As an occasional attendee at POSC meetings I am almost getting used to the successive shocks to the system as you discover that what you thought was important is no longer centre stage, and that some project that had hitherto escaped your attention has actually been consuming hundreds of man-years of effort and is just about to bear fruit. In this edition of PDM we have focused on some parts of POSC's activity which seem important to us, but this is necessarily an idiosyncratic and very incomplete view. It may seem ambitious for PDM as an outsider to try to capture POSC, it is, but what has made us decide to attempt it is that there are many people involved in G&G IT who haven't got a clue as to what POSC is doing. Furthermore if you listen to POSC talks or visit the web page (http://www.posc.org) you tend to get grand claims for POSC benefits (we will save you money, standards are GOOD for you and so on) or incomprehensible technobabble at a much lower level. Where is the overview? Well it is here in your hands, at least a bit, read on.
This year's shock to the system came from seeing POSC from a Norwegian viewpoint. Now all upstream IT-ers know Norway as the home of the first "relational projection" of Epicentre, in PetroBank, but while PetroBank got a brief mention, the focus of activity in this conference was not DISKOS, not even Epicentre, not even POSC, but POSC/CAESAR the construction part of the equation - see separate article. Part of the non-CAESAR part of the conference was devoted to "knowledge work". Now this is a nebulous term, and I have pages of notes taken during the different offerings. I will spare you them and instead try to extract the essential commonality of the knowledge work expose. First though may I offer you the following enigma for your consideration.
Most people working in IT have at some time or another been called upon to write computer code. This is a painstaking task, which even when done badly requires great precision, clarity and an understanding of exactly what one is trying to achieve. When the erstwhile coder moves up the corporate hierarchy, he or she may well be called upon to speak on IT and related issues in conferences - or to write in plain English - in manuals, sales literature and the like - explaining just exactly what their company, organization or product is trying to do. Having listened to some of the self-styled knowledge workers describe their wares one has to wonder - where did the precision go? How can you write detailed instructions to a machine one day, and the next, throw away any notion of clarity, talk in management speak, psycho and technobabble, deviate from the subject, not even have a subject?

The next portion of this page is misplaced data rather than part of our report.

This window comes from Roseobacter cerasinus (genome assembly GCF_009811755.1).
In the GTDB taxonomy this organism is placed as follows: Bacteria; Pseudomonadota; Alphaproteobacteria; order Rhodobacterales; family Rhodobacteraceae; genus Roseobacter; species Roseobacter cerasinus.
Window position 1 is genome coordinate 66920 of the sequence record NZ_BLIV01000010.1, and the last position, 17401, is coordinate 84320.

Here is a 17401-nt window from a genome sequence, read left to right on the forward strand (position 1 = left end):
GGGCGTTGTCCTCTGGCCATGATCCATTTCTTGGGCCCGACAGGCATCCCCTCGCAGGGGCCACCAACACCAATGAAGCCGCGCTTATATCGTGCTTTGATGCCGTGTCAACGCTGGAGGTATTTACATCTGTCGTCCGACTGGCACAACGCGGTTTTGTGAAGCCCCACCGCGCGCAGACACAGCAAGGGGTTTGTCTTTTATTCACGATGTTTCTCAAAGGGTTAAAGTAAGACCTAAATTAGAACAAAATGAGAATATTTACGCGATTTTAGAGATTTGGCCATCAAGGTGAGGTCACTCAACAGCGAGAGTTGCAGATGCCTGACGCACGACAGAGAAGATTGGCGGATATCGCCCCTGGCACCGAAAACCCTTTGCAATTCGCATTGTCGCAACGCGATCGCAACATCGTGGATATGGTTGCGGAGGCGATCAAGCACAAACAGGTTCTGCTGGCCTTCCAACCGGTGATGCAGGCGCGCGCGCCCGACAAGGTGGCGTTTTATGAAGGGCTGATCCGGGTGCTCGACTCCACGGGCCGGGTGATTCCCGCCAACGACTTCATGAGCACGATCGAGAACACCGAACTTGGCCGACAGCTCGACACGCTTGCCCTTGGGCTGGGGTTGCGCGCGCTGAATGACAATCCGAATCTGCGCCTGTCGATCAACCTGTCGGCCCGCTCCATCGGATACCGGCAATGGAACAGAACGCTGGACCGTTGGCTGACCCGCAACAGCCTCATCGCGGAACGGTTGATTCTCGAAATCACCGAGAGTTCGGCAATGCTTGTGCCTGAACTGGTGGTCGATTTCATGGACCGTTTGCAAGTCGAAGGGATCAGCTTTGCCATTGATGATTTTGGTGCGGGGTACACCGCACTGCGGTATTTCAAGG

I think I have found out the answer to the mystery, it comes from the popular OO programming techniques involving "abstraction". These speakers are actually singing to the same hymn book, it is just that it is an abstraction. This has led me to propose what we ordinary folks would call a knowledge work talk toolkit or template. But since this is too explanatory, we will baptize it the knowledge work talk "class". Now first you must realize that "class" is technobabble for whatever you have in your mind at a given point in time. It could be a subroutine, a data structure, both or something quite different. It is an "abstraction", it doesn't have to mean anything. If you are ever challenged in using these techniques, if you are forced to say what you mean by your class, you can "populate" or instantiate it with whatever seems appropriate then, so you don't need to know what you mean when you actually say it. And seeing as what you say can and will be interpreted differently by the majority of your audience who won't bother to challenge you, you can spread a multiplicity of ideas and warm feelings by using this technique.
I'd like to have a go at a bit of abstraction before your very eyes as it were, and offer you here a totally abstract, class of knowledge work talk the Perfect Knowledge Work Talk Class (PKWTC).
Part one - turn on the top brass by saying what they want to hear cost savings, downsizing, asset team, knowledge work etc. Deprecate - implicitly - the way we used to do business without of course giving examples, let your audience instantiate them for themselves.
Part two - turn on the programmers by ensuring that they will have lots of work, and will be able to use shiny new tools fresh from the box Java, OO, abstraction, code re-use (even if the code hasn't been used once yet, and maybe never will!). Deprecate silly old fools who do things the hard way - again in an abstract way, most of your listeners will be doing it this way anyhow.
Part three (optional) - turn on the users by offering them functionality beyond their wildest dreams such as interoperability. This is optional because there will probably not be any users present; they will all be working!
Part four - conclude with the conclusion you thought of in the first place - do not worry if there is no logical sequence leading up to this, there almost never is! Thus with the same first three sections you might conclude that outsourcing is a good thing, or that we need standards, or the Java is the answer, or business objects etc. Or - and I predict that this will be the new trend - that we should hire more people!
Now all you have to do is to go and populate the class with your own spin - to create an "instance" of the PKWTC. This is of course where the going gets hard. Ultimately, by describing what you are trying to do, by breaking down the specifications, you may find that you are back to writing code, with the precision that we mentioned earlier. Alternatively, you might find, especially if you started with too falutin' or poorly specified instance of the PKW talk, you may well find that what you are trying to do is impossible!
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